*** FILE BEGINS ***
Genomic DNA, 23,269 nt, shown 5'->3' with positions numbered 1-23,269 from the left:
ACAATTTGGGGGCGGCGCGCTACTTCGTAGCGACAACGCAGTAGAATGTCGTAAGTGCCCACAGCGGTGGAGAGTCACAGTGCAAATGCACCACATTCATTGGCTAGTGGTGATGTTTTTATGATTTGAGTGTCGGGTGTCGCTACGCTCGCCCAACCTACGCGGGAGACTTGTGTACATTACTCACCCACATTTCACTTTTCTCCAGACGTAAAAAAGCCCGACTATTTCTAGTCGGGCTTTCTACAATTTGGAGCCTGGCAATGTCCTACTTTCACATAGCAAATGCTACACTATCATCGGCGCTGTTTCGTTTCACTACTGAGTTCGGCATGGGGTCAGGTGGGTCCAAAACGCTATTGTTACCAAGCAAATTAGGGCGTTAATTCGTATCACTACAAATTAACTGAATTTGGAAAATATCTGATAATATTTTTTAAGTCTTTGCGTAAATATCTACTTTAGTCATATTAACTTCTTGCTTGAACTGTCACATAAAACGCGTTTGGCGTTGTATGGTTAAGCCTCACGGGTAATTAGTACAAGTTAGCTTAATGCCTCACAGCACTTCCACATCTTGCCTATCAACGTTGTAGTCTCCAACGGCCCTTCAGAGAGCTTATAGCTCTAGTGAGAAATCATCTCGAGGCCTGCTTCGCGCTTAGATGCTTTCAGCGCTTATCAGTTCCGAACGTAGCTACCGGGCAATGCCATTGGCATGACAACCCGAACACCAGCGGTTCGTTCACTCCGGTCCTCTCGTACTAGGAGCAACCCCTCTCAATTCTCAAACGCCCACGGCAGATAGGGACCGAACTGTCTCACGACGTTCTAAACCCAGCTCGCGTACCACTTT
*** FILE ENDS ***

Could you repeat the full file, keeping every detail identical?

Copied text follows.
Genomic DNA, 23,269 nt, shown 5'->3' with positions numbered 1-23,269 from the left:
ACAATTTGGGGGCGGCGCGCTACTTCGTAGCGACAACGCAGTAGAATGTCGTAAGTGCCCACAGCGGTGGAGAGTCACAGTGCAAATGCACCACATTCATTGGCTAGTGGTGATGTTTTTATGATTTGAGTGTCGGGTGTCGCTACGCTCGCCCAACCTACGCGGGAGACTTGTGTACATTACTCACCCACATTTCACTTTTCTCCAGACGTAAAAAAGCCCGACTATTTCTAGTCGGGCTTTCTACAATTTGGAGCCTGGCAATGTCCTACTTTCACATAGCAAATGCTACACTATCATCGGCGCTGTTTCGTTTCACTACTGAGTTCGGCATGGGGTCAGGTGGGTCCAAAACGCTATTGTTACCAAGCAAATTAGGGCGTTAATTCGTATCACTACAAATTAACTGAATTTGGAAAATATCTGATAATATTTTTTAAGTCTTTGCGTAAATATCTACTTTAGTCATATTAACTTCTTGCTTGAACTGTCACATAAAACGCGTTTGGCGTTGTATGGTTAAGCCTCACGGGTAATTAGTACAAGTTAGCTTAATGCCTCACAGCACTTCCACATCTTGCCTATCAACGTTGTAGTCTCCAACGGCCCTTCAGAGAGCTTATAGCTCTAGTGAGAAATCATCTCGAGGCCTGCTTCGCGCTTAGATGCTTTCAGCGCTTATCAGTTCCGAACGTAGCTACCGGGCAATGCCATTGGCATGACAACCCGAACACCAGCGGTTCGTTCACTCCGGTCCTCTCGTACTAGGAGCAACCCCTCTCAATTCTCAAACGCCCACGGCAGATAGGGACCGAACTGTCTCACGACGTTCTAAACCCAGCTCGCGTACCACTTT